Kelly points to game’s minutiae as fix for Notre Dame’s season
BY LAMOND POPE Staff Reporter October 1, 2013 9:17PM
Notre Dame head coach Brian Kelly talks with quarterback Tommy Rees (11) during the second half of an NCAA college football game against Oklahoma Saturday, Sept. 28, 2013, in South Bend, Ind. Oklahoma defeated Notre Dame 35-21.(AP Photo/Darron Cummings)
Updated: November 3, 2013 6:31AM
SOUTH BEND, Ind. — Notre Dame coach Brian Kelly recently put together a 10-minute video clip from last season.
The highlights included Pittsburgh hitting the upright on a field-goal attempt in overtime, the fourth-quarter rally against BYU and quarterback Tommy Rees converting a key pass to John Goodman during the Purdue game.
“My point being the margin last year was razor-thin,” Kelly said Tuesday, “and the margin this year is razor-thin.”
Notre Dame’s lack of execution of the “ordinary plays,” as Kelly put it, has the team at 3-2 heading into the Shamrock Series against Arizona State in Arlington, Texas.
“We have got to stay above the cut in Cover-3. We’ve got to run routes better. We’ve got to pick up protections that are day one protections, we’ve got to pick those things up. We’ve got to complete easy balls. And those are the little things that we’ve got to do better,” Kelly said.
“So the margin I think is about as thin as it was last year, and the difference between 5-0 and 3-2 is about five or six plays, and that’s kind of where we are at this point.”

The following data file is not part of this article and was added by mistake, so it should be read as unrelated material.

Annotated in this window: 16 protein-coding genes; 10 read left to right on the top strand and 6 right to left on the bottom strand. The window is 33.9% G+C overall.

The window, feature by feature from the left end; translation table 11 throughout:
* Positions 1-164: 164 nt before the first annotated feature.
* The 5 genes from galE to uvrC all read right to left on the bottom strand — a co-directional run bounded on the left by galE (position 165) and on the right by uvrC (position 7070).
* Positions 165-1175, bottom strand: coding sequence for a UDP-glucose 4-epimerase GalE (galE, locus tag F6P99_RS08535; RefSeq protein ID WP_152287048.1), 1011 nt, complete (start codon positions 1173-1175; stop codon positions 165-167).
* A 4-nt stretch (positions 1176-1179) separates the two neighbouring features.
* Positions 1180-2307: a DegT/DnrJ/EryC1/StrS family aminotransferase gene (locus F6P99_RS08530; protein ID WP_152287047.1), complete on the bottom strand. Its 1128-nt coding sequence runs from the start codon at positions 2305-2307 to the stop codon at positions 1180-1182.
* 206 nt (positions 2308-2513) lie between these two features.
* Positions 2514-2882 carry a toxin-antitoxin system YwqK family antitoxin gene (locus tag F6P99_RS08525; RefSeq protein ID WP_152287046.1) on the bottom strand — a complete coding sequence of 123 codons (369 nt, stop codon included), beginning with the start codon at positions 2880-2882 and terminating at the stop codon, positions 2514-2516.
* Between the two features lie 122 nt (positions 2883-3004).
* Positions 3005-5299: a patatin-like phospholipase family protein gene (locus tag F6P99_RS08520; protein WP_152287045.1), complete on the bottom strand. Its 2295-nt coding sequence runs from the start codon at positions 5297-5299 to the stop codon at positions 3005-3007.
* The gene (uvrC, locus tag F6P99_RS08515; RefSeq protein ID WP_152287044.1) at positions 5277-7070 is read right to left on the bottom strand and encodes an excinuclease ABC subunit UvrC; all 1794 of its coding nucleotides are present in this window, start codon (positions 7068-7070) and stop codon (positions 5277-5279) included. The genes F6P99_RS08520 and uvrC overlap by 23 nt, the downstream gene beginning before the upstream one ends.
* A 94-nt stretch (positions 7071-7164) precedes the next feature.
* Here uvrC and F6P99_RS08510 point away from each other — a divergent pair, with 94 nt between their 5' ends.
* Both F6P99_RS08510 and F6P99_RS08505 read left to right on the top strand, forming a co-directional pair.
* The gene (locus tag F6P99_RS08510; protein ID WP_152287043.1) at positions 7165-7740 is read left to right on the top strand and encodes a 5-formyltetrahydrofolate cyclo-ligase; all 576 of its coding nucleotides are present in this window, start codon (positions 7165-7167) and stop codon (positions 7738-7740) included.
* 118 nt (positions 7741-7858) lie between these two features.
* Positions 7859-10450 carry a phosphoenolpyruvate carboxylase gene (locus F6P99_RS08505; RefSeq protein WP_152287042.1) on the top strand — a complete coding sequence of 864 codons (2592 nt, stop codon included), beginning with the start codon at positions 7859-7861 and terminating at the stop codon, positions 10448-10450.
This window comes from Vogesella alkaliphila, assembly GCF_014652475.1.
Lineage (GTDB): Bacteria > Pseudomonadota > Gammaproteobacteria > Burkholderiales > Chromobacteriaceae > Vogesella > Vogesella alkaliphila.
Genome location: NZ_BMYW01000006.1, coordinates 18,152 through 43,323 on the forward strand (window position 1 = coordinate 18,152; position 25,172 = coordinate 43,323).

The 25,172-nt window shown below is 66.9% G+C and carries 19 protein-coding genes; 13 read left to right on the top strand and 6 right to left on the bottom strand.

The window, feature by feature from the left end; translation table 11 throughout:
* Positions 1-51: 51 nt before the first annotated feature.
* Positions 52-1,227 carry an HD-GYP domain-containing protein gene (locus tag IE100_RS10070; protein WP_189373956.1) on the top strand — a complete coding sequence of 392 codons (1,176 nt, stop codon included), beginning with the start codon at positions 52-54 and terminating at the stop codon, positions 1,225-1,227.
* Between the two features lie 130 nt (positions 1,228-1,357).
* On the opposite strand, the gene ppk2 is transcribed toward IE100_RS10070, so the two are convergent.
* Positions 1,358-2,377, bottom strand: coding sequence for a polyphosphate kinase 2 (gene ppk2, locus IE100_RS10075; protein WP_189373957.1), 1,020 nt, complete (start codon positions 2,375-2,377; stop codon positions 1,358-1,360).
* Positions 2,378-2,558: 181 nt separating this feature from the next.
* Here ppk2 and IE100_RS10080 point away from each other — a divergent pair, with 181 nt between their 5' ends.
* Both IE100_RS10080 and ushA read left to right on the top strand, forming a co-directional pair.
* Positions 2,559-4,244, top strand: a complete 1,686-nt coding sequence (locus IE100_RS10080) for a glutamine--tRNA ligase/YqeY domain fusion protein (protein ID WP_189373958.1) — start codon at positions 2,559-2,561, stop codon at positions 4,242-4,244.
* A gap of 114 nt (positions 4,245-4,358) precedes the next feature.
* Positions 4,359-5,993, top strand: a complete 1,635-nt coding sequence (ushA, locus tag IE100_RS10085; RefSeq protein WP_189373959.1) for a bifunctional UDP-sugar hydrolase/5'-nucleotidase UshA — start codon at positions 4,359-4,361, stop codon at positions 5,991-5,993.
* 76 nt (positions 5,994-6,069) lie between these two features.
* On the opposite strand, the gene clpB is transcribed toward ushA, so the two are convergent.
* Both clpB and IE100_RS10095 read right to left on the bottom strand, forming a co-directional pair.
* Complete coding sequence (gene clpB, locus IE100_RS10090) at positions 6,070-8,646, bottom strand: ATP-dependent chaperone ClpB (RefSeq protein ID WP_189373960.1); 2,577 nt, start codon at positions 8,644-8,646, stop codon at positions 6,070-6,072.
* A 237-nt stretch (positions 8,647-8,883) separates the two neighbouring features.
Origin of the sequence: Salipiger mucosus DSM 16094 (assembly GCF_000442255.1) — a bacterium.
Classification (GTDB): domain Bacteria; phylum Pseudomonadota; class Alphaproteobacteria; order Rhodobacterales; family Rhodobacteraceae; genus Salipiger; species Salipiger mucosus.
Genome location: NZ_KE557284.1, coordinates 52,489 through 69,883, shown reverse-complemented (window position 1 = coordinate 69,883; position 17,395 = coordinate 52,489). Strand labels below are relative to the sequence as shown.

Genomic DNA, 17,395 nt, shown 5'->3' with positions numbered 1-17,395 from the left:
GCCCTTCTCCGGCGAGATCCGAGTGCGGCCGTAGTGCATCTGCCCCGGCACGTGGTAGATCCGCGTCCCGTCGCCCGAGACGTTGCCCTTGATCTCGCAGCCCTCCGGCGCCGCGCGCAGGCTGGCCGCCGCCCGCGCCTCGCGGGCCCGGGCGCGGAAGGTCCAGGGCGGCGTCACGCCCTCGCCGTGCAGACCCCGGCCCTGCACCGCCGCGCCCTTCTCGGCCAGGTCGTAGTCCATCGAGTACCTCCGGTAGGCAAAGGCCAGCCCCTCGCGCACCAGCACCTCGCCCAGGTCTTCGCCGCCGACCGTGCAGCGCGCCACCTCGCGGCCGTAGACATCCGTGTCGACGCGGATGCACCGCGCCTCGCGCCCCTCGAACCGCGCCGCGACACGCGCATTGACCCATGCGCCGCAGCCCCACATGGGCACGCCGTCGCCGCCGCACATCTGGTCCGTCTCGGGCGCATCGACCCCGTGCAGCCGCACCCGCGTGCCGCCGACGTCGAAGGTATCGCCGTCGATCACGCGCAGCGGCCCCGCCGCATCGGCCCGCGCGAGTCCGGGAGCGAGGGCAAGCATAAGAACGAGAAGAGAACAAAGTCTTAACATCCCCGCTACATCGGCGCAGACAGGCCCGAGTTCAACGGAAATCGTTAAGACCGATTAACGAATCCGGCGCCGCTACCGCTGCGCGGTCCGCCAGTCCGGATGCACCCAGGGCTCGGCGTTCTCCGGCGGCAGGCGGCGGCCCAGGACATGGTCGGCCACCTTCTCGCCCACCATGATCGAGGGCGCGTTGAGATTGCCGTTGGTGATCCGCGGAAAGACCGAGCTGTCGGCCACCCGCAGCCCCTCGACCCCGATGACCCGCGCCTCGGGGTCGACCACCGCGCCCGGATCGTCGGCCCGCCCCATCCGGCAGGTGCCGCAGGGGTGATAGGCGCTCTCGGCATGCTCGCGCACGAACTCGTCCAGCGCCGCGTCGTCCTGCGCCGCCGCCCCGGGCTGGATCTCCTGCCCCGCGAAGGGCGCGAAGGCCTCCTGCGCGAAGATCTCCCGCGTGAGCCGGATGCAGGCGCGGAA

Defensively, the team has to do a better job of limiting big plays. Oklahoma essentially wrapped up Saturday’s 35-21 victory on a 56-yard pass play.
“I don’t think they’re spectacular, but I think it’s a solid defense that we can win with,” Kelly said. “We uncharacteristically gave up two big plays that we’re not accustomed to giving up. We’re solid as a defense. We’re not spectacular, but we’re solid.”
Offensively, Notre Dame still seeks the right mix of run and pass. In a reversal from most of the season, the Irish had success running the ball against Oklahoma (220 yards), but struggled throwing it (104 yards).
“If we rewind here, we were talking about how well we were throwing the football and how poorly we were running it. Now we’re talking about how well we’re running the ball and how poorly we’re throwing the ball,” Kelly said. “We have to find our balance there offensively, and I think that for me is where we’re really pulling our hair out is trying to find that balance.”
Kelly is confident the group will keep fighting.
“You’re talking about a program that has won a lot of football games over the last couple years, they just want to go out and play better football,” Kelly said.
To turn it around, Kelly says the Irish need to pay better attention to details.
“It’s so fine on a day-to-day basis. It doesn’t matter who you’re playing. You go across the board week-in and week-out, it’s a battle, except for maybe one team in the country who’s made it look easy, everybody has got a battle from week to week to win football games and to win them consistently,” Kelly said.